A glimmer of hope for Cambodian activist
Cambodian prosecutors have offered jailed broadcaster Mam Sonando a glimmer of hope. Mam Sonando appeared before an appeal court this week to appeal his conviction and 20-year sentence for plotting to create a "state within a state".Hundreds of supporters gathered outside as prosecutors asked the court to drop very serious charges levelled against Mam Sonando, which include insurrection and inciting people to take up arms against the state, in exchange for the less serious charges of obstructing authority and land grabbing.
Rights groups applauded the move as positive. However, any decision remains in the hands of the bench, which is slated to hand down its decision next week.
Mam Sonando was arrested last year after government troops evicted thousands of villagers from their homes in Pro Ma village in Cambodia's north, claiming they were sent in to crackdown on a separatist movement. A 14-year-old girl was shot dead in the process.
Mam Sonando, a dual French-Cambodian citizen, was charged after Prime Minister Hun Sen claimed he was involved in a secessionist plot. Villagers from Pro Ma and a long list of rights groups say that this is simply not true.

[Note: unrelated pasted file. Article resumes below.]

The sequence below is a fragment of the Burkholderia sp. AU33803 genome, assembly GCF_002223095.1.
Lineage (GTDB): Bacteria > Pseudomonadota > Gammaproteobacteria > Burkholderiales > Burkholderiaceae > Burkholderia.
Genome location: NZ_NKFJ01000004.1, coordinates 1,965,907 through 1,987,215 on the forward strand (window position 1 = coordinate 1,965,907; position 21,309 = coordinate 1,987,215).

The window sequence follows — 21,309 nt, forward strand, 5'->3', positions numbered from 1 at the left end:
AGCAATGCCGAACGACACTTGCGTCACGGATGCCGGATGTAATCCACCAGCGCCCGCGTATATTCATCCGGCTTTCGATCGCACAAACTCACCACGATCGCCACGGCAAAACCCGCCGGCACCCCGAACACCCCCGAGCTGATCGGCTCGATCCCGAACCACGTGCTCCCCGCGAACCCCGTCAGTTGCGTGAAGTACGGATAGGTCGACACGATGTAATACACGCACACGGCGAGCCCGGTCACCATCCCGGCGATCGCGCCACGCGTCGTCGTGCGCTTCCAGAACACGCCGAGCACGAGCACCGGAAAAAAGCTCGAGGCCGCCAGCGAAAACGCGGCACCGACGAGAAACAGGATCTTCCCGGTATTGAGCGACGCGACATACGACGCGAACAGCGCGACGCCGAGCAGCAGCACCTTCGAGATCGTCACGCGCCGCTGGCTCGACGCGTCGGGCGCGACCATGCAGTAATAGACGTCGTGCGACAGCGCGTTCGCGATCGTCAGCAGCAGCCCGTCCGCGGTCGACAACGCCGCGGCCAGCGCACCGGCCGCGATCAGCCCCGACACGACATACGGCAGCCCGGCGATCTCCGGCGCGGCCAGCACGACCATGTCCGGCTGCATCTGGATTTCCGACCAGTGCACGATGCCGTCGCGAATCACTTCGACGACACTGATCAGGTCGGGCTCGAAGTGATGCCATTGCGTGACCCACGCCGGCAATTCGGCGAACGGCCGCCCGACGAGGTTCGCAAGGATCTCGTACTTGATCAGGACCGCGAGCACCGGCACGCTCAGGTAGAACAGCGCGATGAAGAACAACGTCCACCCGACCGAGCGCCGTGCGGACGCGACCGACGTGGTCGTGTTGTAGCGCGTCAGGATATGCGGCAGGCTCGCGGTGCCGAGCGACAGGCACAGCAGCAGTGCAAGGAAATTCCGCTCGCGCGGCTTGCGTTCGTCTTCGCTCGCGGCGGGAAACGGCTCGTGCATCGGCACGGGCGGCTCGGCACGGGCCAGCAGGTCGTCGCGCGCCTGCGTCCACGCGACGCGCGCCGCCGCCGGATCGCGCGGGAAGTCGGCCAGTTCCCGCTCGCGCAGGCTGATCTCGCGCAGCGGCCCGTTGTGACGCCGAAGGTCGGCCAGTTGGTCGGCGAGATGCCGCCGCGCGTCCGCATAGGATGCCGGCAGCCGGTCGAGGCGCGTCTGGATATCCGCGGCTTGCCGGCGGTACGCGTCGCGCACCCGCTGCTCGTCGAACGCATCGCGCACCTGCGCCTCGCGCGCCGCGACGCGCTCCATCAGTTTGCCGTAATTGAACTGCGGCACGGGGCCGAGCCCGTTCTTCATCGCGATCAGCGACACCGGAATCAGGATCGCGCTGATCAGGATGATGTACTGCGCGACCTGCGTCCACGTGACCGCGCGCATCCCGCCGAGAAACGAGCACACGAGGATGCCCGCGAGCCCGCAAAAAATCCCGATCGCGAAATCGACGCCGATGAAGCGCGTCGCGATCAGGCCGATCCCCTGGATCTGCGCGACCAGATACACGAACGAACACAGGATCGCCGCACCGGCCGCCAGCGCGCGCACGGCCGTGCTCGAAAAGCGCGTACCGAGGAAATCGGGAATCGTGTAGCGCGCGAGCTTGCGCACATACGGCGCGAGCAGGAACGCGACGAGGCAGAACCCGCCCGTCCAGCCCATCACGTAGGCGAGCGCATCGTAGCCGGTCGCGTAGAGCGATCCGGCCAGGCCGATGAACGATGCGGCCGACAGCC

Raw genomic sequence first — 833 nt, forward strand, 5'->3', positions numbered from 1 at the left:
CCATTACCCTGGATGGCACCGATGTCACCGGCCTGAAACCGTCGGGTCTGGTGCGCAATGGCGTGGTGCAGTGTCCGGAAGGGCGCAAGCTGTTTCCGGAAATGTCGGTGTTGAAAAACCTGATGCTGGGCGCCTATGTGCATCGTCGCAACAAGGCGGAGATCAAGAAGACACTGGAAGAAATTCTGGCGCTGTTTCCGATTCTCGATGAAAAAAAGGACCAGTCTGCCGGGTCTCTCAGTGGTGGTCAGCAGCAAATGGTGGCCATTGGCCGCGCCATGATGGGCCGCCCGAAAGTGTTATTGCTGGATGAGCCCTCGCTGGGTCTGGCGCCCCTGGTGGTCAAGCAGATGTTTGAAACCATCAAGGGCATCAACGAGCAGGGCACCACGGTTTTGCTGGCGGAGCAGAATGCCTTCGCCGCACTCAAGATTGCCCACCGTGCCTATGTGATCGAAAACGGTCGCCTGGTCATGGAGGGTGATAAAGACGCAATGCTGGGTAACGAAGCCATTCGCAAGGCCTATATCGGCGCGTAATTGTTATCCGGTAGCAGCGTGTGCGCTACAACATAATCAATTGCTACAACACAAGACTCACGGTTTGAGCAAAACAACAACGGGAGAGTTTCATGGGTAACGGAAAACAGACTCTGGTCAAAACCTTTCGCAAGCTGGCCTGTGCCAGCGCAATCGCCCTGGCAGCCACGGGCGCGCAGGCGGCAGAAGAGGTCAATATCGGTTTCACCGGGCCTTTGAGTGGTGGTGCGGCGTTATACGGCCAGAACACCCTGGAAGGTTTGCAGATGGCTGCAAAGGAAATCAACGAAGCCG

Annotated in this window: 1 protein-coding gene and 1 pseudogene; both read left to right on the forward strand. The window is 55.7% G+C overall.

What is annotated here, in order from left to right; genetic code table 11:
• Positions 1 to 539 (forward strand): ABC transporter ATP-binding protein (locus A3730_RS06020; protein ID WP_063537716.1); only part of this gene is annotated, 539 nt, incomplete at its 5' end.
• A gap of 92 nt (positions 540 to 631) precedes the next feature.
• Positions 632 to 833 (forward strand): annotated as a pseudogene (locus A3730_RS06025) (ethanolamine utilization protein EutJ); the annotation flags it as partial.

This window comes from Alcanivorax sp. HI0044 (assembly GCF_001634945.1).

Tried alongside Mam Sonando, co-accused Chan Sovann and Touch Siem (aka Touch Rin) were jailed for three and five years, respectively. They said that they were forced into signing confessions with their thumbprints. Neither understood what they had signed because they are illiterate.
Their plight won worldwide attention after US President Barack Obama raised the issue with Hun Sen on the sidelines of a regional summit in Phnom Penh last November.
However, if the judges fail to overturn the conviction, Mam Sonando will have to make his case again in a lower court. Ou Virak, president of the Cambodian Centre for Human Rights, said that even if Mam Sonando is found guilty of the lesser charges he still faces the prospect of six to 11 years behind bars.
The past 12 months have been difficult for human rights activists and environmentalists in the region. In Cambodia, environmentalist Chhut Vutty was killed, while in Laos, Sombath Somphone, a prominent campaigner for rural people, has gone missing. Meanwhile, Thai environmentalist Prajob Nao-opas was shot dead last month.
Supporters of Sombath Somphone believe he is still alive, while the Thai and Cambodian governments have been sharply rebuked for failing to protect those who speak for the environment and rural dwellers facing pressure from large corporations and their factories.